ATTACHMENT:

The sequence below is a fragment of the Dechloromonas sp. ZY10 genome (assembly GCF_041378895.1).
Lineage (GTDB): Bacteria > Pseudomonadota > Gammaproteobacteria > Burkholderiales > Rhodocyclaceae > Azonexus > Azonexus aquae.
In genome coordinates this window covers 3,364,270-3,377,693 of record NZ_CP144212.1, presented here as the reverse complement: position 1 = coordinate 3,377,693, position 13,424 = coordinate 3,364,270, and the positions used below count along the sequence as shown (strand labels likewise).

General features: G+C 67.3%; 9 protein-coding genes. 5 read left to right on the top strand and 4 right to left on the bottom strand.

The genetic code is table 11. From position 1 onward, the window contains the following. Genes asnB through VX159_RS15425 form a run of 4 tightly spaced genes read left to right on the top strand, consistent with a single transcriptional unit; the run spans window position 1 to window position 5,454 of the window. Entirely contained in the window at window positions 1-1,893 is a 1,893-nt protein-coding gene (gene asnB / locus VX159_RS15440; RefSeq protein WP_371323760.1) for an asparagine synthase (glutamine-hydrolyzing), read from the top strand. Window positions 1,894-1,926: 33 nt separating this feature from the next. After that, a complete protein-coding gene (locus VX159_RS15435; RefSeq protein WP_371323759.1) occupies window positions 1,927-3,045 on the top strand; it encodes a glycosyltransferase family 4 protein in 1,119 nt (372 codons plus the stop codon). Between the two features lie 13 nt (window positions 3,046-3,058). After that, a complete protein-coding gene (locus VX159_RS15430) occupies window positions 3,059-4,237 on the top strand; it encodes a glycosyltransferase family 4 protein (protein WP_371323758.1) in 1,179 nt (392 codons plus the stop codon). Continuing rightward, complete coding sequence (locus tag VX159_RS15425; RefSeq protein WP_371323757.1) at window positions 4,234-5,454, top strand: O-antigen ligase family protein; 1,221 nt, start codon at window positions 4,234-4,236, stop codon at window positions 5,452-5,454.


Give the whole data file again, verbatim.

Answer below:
The sequence below is a fragment of the Dechloromonas sp. ZY10 genome (assembly GCF_041378895.1).
Lineage (GTDB): Bacteria > Pseudomonadota > Gammaproteobacteria > Burkholderiales > Rhodocyclaceae > Azonexus > Azonexus aquae.
In genome coordinates this window covers 3,364,270-3,377,693 of record NZ_CP144212.1, presented here as the reverse complement: position 1 = coordinate 3,377,693, position 13,424 = coordinate 3,364,270, and the positions used below count along the sequence as shown (strand labels likewise).

General features: G+C 67.3%; 9 protein-coding genes. 5 read left to right on the top strand and 4 right to left on the bottom strand.

The genetic code is table 11. From position 1 onward, the window contains the following. Genes asnB through VX159_RS15425 form a run of 4 tightly spaced genes read left to right on the top strand, consistent with a single transcriptional unit; the run spans window position 1 to window position 5,454 of the window. Entirely contained in the window at window positions 1-1,893 is a 1,893-nt protein-coding gene (gene asnB / locus VX159_RS15440; RefSeq protein WP_371323760.1) for an asparagine synthase (glutamine-hydrolyzing), read from the top strand. Window positions 1,894-1,926: 33 nt separating this feature from the next. After that, a complete protein-coding gene (locus VX159_RS15435; RefSeq protein WP_371323759.1) occupies window positions 1,927-3,045 on the top strand; it encodes a glycosyltransferase family 4 protein in 1,119 nt (372 codons plus the stop codon). Between the two features lie 13 nt (window positions 3,046-3,058). After that, a complete protein-coding gene (locus VX159_RS15430) occupies window positions 3,059-4,237 on the top strand; it encodes a glycosyltransferase family 4 protein (protein WP_371323758.1) in 1,179 nt (392 codons plus the stop codon). Continuing rightward, complete coding sequence (locus tag VX159_RS15425; RefSeq protein WP_371323757.1) at window positions 4,234-5,454, top strand: O-antigen ligase family protein; 1,221 nt, start codon at window positions 4,234-4,236, stop codon at window positions 5,452-5,454.